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The Ministry of Defence wrote off more than £110 million in losses last year, including the cost of settling a dispute over furniture and donating helmets and body armour to Uganda.

The department's annual accounts also show that some £10.2 million of spending in 2010/11 was counted as "fruitless payments".

The losses come as the MoD is facing 17,000 job losses due to massive cuts in its £34 billion budget following the strategic defence and security review (SDSR).

The write-offs include a £1.7 million out-of-court settlement with a furniture company at the end of a contract.

A crash involving a warhead at the Naval Air Warfare Centre in China Lake, California, cost more than £1 million. The grounding of HMS Astute in Skye last October is expected to cost another £2.3 million, the accounts show.

This year's losses also include a "gift" of fibre glass helmets and body armour to the Ugandan government. It cost almost £1.7 million. Just over £57 million was written off as "constructive losses" - mainly cancelled projects.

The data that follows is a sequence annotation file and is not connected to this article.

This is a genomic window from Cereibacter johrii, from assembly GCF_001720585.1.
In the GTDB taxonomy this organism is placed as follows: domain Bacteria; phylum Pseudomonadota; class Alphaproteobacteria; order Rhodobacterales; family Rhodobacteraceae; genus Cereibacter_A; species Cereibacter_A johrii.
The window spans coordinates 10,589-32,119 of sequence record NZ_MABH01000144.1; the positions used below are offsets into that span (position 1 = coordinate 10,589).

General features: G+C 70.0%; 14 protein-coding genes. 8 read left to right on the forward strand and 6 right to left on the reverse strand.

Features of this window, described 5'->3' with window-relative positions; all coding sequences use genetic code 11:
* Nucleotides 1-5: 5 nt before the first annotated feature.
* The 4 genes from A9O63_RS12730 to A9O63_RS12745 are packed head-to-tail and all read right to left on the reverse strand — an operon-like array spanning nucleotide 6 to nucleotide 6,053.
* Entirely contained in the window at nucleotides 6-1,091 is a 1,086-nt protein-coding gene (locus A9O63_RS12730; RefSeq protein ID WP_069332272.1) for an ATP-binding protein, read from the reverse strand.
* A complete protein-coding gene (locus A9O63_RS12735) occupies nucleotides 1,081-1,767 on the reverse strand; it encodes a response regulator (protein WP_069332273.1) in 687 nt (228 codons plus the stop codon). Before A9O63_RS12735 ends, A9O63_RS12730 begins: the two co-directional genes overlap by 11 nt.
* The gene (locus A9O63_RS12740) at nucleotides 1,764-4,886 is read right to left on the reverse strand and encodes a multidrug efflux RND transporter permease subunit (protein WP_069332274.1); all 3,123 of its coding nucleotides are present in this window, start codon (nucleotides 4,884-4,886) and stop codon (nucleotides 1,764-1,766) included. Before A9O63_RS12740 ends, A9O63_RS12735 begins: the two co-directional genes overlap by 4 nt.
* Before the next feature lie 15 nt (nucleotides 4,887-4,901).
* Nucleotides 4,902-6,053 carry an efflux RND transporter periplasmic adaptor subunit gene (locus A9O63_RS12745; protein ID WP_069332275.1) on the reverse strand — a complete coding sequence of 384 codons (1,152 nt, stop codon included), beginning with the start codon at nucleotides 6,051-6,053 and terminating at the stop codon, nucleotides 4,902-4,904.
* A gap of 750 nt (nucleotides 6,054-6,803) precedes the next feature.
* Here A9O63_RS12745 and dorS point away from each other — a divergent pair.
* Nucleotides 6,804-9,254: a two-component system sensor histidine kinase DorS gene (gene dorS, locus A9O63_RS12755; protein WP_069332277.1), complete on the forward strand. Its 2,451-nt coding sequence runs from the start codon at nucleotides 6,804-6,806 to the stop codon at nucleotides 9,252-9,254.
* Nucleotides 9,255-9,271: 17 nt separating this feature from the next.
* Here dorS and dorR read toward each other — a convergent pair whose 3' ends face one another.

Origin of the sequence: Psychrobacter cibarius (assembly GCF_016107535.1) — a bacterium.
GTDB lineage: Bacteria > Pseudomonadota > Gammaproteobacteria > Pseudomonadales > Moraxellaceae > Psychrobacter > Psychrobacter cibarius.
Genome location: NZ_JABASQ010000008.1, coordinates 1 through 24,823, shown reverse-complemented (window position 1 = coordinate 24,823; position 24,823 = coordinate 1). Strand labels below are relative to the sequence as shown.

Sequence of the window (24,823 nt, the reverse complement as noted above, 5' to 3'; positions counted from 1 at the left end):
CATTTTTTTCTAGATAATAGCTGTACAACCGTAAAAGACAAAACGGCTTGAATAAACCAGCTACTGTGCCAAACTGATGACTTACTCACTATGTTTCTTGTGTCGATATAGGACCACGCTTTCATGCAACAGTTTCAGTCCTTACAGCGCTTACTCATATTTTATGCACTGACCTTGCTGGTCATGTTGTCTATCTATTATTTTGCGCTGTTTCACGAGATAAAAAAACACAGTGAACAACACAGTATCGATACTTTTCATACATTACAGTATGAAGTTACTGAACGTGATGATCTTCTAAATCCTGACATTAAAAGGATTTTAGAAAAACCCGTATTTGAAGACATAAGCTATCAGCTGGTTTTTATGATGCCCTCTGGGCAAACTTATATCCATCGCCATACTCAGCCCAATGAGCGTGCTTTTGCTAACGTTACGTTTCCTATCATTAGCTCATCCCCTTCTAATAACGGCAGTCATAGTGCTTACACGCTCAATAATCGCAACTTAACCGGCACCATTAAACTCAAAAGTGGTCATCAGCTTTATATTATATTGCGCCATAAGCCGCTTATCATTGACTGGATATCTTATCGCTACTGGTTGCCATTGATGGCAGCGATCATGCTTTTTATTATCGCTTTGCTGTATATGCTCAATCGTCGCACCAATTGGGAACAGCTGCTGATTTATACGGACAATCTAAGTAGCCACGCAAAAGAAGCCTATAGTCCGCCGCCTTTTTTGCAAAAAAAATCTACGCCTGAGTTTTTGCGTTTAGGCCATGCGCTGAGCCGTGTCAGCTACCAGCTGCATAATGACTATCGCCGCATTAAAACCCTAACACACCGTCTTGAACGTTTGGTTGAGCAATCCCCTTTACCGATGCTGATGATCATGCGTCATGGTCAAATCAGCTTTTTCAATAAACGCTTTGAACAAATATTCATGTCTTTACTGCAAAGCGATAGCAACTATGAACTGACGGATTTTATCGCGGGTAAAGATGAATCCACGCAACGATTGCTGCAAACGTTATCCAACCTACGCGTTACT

As well as the £110 million lost in 2010/11, the accounts recorded further losses of £6.5 million which will be signed off in future years. They include the cost of scrapping Nimrod and the withdrawal of the Harrier fleet of jets - both announced by Defence Secretary Liam Fox in the SDSR.

TaxPayers' Alliance chief Matthew Elliott told The Sun: "MoD waste has been spiralling out of control for years, costing taxpayers an unbelievable amount of money while putting more pressure on budgets sorely needed to ensure frontline troops have the equipment they need.

"It's unbelievable that the MoD is still writing off billions of taxpayers' money. The figures for fraud, equipment losses and poor procurement decisions are eye-watering."

An MoD spokeswoman said: "As we acknowledged in our response to the NAO's (National Audit Office) report in June, the Ministry of Defence has not managed its resources well for many years. That said, the NAO has now rightly acknowledged that improvements have been made to the MoD's inventory processes."


The Press Association, photo by Defence Images